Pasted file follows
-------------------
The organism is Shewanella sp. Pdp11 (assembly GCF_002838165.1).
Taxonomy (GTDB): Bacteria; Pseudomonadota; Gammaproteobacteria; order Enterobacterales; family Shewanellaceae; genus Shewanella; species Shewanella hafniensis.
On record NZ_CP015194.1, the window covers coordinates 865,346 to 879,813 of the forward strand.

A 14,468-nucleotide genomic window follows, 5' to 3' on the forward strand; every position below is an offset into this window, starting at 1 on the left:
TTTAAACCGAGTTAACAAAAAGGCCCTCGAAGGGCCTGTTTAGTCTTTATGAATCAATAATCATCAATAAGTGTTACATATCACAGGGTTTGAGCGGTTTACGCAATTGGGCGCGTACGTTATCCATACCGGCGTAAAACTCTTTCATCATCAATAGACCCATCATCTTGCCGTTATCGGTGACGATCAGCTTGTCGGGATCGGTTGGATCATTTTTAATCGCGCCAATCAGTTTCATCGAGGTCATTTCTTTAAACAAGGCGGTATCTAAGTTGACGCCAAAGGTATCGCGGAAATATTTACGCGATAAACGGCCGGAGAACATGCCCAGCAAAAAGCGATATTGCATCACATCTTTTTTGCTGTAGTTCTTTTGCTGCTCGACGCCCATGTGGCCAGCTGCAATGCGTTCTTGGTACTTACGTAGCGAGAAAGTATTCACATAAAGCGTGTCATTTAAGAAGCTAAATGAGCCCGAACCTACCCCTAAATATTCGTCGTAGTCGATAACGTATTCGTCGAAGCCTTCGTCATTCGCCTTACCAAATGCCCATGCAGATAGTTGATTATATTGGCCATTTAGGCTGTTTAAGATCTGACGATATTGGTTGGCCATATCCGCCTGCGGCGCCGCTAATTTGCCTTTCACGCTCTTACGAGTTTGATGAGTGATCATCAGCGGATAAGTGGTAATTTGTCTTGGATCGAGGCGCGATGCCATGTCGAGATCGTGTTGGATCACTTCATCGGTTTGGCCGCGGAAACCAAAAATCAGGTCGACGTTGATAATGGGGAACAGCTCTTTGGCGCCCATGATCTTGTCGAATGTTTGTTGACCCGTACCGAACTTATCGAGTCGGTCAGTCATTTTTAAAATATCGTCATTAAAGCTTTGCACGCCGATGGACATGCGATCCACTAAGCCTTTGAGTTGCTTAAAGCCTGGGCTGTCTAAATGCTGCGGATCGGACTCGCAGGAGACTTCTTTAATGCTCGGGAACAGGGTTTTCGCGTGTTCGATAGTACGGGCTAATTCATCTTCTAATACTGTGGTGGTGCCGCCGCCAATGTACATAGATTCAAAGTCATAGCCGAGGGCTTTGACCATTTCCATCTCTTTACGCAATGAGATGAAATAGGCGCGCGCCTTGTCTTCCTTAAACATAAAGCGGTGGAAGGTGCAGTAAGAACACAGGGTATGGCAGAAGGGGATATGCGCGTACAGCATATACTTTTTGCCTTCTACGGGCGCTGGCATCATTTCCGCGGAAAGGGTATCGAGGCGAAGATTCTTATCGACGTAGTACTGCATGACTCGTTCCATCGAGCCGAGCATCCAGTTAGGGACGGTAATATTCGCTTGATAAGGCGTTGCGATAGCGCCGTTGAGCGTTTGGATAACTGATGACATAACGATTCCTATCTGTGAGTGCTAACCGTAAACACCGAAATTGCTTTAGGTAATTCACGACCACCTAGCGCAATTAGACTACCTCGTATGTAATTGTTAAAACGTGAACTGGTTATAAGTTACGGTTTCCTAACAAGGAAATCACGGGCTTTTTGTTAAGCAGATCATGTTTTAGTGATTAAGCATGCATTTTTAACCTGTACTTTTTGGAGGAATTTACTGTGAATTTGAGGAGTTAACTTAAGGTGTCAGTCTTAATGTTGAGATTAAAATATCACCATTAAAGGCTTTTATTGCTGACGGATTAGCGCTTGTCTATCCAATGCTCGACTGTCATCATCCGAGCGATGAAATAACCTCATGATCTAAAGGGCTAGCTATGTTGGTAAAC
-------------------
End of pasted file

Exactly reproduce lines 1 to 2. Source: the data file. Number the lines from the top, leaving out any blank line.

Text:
The organism is Shewanella sp. Pdp11 (assembly GCF_002838165.1).
Taxonomy (GTDB): Bacteria; Pseudomonadota; Gammaproteobacteria; order Enterobacterales; family Shewanellaceae; genus Shewanella; species Shewanella hafniensis.